Japanese Knotweed Mortgage

In 2010 a major UK mortgage lender refused to lend on a property affected by Japanese knotweed. This has since resulted in all UK mortgage lenders adding Japanese knotweed to their property lending risk policies. This means that if a property is affected by Japanese knotweed a lender will have a set of criteria that need to be met for dealing with the knotweed before lending can be provided.

There have been reports in the media that house sales have fallen through, or a re-mortgage has been turned down because of the presence of Japanese knotweed. While some of these aspects are true, it is clear that the media can be guilty of sensationalising these stories.

The first step in assessing if a property is affected by Japanese knotweed is commissioning a Japanese Knotweed SurveyFollowing the survey you will be provided a Knotweed Management Plan which details the findings, defines any knotweed problem and presents a resolution.

How is a property affected by Japanese knotweed?

A property is deemed as being affected by Japanese knotweed if knotweed is recorded as growing within 7m of the boundary of the subject property. A small minority of lenders do take into consideration knotweed recorded at distances of greater then 7m but this is less common.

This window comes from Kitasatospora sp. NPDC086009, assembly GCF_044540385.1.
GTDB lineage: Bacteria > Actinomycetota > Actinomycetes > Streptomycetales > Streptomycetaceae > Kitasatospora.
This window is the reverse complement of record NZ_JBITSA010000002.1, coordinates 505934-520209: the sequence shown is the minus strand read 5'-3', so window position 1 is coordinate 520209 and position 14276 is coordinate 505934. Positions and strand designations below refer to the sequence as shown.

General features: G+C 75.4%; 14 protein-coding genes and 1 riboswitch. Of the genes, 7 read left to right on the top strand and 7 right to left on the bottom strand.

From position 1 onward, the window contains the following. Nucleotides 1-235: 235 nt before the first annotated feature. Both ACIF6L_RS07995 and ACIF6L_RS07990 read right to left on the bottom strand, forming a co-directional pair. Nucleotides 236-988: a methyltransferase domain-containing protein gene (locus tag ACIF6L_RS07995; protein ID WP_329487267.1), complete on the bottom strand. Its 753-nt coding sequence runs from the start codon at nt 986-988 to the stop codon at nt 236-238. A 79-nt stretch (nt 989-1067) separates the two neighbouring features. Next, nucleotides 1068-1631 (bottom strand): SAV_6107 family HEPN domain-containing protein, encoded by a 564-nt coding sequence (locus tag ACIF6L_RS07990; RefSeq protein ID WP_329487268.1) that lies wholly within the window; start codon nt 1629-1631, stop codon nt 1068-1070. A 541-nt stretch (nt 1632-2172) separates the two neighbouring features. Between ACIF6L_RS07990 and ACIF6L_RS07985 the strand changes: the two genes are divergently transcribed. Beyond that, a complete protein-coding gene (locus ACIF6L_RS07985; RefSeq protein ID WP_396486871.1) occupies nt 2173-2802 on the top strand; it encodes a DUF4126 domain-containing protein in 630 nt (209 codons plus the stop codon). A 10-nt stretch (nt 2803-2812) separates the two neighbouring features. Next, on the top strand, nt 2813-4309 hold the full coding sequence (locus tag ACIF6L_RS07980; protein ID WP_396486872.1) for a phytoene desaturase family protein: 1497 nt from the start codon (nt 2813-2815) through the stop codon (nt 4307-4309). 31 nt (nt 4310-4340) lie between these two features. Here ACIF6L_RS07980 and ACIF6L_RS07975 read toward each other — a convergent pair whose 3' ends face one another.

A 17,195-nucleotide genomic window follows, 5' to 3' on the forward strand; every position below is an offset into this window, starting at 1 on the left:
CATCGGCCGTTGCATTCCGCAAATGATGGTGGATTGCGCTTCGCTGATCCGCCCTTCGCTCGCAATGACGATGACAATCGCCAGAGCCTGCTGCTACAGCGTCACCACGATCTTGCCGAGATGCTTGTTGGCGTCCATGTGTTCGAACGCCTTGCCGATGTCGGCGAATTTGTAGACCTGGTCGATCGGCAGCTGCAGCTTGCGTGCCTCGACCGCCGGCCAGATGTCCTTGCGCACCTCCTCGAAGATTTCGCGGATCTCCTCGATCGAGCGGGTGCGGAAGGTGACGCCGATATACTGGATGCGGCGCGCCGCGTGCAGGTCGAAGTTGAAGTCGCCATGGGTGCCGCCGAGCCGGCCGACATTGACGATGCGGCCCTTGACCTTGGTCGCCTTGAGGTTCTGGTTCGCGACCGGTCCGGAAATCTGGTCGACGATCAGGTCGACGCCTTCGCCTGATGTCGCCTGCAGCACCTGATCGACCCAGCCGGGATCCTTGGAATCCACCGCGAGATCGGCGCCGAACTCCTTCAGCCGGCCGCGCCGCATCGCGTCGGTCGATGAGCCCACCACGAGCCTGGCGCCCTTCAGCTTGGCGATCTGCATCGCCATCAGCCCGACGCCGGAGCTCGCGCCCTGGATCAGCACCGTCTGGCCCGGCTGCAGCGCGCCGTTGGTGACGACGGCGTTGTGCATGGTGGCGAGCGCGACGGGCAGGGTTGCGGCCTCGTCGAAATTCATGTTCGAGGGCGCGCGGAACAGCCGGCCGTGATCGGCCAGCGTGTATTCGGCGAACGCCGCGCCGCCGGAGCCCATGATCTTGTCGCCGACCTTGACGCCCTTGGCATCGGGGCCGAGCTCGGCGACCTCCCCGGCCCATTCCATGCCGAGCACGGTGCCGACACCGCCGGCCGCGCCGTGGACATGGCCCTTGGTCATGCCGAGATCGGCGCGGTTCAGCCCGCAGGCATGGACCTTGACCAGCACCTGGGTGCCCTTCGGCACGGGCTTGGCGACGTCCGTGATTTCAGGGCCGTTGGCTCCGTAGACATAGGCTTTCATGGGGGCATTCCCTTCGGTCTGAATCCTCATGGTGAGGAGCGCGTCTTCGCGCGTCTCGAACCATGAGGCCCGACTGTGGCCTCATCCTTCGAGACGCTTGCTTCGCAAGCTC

If Japanese knotweed is recorded on a property survey, the Royal Institute of Chartered Surveyors (RICS) have 4 risk categories:

Category Japanese knotweed risk categories (4 being the highest risk)


Japanese knotweed is within 7 metres of a habitable space, conservatory and/or garage, either within the boundaries of this property or in a neighbouring property or space;
Japanese knotweed is causing serious damage to outbuildings, associated structures, drains, paths, boundary walls and fences and so on.

Further investigations by an appropriately qualified and/or experienced person are required (Japanese Knotweed Limited)


Although Japanese knotweed is present within the boundaries of the property, it is more than 7 metres from a habitable space, conservatory, and/or garage. If there is damage to outbuildings, associated structures, paths and boundary walls and fences, it is minor. Further investigations by an appropriately qualified and/or experienced person are required (Japanese Knotweed Limited)